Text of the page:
August 6, 2008 / 5:23 PM / 11 years ago

Smoking crack may speed up HIV course in women

NEW YORK (Reuters Health) - Women infected with HIV, the virus that causes AIDS, who use crack cocaine risk deterioration in their immune status, development of “AIDS-defining” illnesses, and death from AIDS-related causes, even if they adhere to potent combination antiretroviral therapy used to treat HIV infection.

The findings stem from a study of 1,686 HIV-infected women, 29 percent of whom used crack cocaine during the study period (April 1996 to September 2004).

According to Dr. Judith A. Cook from the University of Illinois at Chicago and colleagues, 419 women died during the study period; 47 percent of these deaths were related to AIDS, 33 percent were not related to AIDS, and 20 percent were “indeterminate.”

Results showed that persistent crack cocaine users were over three times as likely as non-crack users to die from AIDS-related causes.

Among all 1,686 women, 32 percent were found to have a newly acquired AIDS-defining illness during the study period; significantly higher proportions of intermittent (42 percent) and persistent crack cocaine users (39 percent) reported a new illness during this time than did non-users (28 percent), according to the researchers.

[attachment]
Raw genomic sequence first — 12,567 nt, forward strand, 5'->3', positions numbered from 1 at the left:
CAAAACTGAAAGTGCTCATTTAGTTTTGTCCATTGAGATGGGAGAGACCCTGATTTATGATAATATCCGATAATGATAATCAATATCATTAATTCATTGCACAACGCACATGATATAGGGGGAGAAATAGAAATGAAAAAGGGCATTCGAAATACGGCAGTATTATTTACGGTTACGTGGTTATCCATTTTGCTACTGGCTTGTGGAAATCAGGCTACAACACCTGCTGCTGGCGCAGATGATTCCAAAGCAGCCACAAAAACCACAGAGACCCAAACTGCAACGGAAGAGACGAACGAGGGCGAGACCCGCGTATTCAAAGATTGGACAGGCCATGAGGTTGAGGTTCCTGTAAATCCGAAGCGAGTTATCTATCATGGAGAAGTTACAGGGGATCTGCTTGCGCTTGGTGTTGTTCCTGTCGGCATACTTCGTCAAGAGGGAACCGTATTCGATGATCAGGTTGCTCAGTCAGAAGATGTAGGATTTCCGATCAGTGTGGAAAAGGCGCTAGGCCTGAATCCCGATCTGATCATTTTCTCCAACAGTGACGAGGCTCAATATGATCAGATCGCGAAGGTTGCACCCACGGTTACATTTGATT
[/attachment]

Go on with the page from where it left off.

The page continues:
Intermittent and persistent crack users in active and abstinent phases also showed greater decline in immune function and higher blood levels of HIV.

This is the first study, the researchers say, linking use of crack cocaine in a large, national cohort of HIV-positive women to subsequent deterioration in immune status, failure of suppress the virus, development of AIDS-defining conditions, and death due to AIDS-related causes.

“Our findings,” Cook said, “suggest that a multi-pronged research agenda is needed to understand the effects of crack cocaine on HIV disease progression.”

“Since 100 percent of the women using crack in our cohort reported receiving medical care in the past 6 months, and over 90 percent saw the same healthcare provider consistently, physicians can serve as important conduits to the multiple services these women need,” she added.

SOURCE: AIDS, July 11, 2008.

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